Qualcomm is suspected of overcharging and abusing its dominant market position by Chinese anti-monopoly regulator the National Development and Reform Commission (NDRC), reports Reuters.
The NDRC said it started to look into Qualcomm’s practices after receiving complaints that it was charging higher prices in China than elsewhere. If the allegations are proven, the chipmaker could be hit by fines of more than $1 billion.
Speaking at a press conference, Xu Kunlin, who heads the NDRC’s anti-monopoly and price supervision bureau, said it received reports from associations and companies saying that Qualcomm “abuses its dominant position in the market and charges discriminatory fees”.
Qualcomm revealed in November it was the subject of an anti-trust investigation in China by the country’s National Development and Reform Commission (NDRC). CEO Paul Jacobs subsequently pleaded ignorance of why the chipset maker was put under investigation.
Earlier this month, the China Mobile Communications Industry Association reportedly filed a complaint against Qualcomm for overcharging China’s mobile phone manufacturers on patent fees.
Under anti-monopoly law, the NDRC can fine companies between 1 and 10 per cent of a company’s revenue for the previous year. Qualcomm generated $12.3 billion in revenue in China for the fiscal year ending 29 September.
A settlement is also likely to include commitments from Qualcomm to lower its patent licensing fees for Chinese customers.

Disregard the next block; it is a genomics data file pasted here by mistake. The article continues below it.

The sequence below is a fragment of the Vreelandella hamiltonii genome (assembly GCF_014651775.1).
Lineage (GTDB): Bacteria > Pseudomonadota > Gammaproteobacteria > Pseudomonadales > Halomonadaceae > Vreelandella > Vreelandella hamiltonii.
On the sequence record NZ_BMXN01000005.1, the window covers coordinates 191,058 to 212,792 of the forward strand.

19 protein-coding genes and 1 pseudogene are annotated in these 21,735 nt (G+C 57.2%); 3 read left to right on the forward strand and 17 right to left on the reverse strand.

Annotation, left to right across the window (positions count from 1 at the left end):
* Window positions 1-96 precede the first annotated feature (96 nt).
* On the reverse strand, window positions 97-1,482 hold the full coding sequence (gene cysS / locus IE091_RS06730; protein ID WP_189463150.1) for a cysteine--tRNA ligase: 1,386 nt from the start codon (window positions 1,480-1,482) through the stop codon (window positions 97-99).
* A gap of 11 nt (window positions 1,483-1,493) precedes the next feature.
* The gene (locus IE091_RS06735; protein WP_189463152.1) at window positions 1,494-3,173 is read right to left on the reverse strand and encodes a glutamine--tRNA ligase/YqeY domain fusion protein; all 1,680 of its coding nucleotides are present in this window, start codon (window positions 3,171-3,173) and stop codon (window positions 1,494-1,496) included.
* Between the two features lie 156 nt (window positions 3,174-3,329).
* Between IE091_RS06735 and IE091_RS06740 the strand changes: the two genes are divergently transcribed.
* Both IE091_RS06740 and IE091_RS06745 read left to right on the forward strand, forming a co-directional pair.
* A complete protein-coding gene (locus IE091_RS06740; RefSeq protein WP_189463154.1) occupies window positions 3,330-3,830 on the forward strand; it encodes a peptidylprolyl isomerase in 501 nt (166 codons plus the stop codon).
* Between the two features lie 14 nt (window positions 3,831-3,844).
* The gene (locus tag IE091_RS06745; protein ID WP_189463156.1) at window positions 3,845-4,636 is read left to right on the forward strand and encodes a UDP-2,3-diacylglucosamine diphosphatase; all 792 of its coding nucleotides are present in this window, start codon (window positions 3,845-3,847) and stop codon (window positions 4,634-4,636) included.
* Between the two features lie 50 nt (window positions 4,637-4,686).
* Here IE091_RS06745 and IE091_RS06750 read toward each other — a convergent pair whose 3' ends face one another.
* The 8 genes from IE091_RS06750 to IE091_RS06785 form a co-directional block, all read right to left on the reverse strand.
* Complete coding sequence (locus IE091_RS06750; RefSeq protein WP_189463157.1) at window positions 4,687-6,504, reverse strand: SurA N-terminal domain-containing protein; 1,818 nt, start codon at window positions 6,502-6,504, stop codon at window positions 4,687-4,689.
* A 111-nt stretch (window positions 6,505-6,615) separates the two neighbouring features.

A Qualcomm representative told Reuters that the company intends to continue to cooperate fully with the NDRC.
The NDRC also said it is in talks with another US technology company, InterDigital, about a settlement following another anti-monopoly investigation.
InterDigital, which develops patent technologies for wireless devices and networks, apologised for “misunderstanding Chinese laws” in a statement in December.
An NDRC official told Reuters that the company has been “very cooperative” and that the organisation and has “taken some positive steps”.
Foreign firms are facing tougher scrutiny from Chinese authorities looking to protect consumers from inflated prices and poor quality products. The NDRC is focusing its attention on companies that licence patent technology for mobile devices and networks.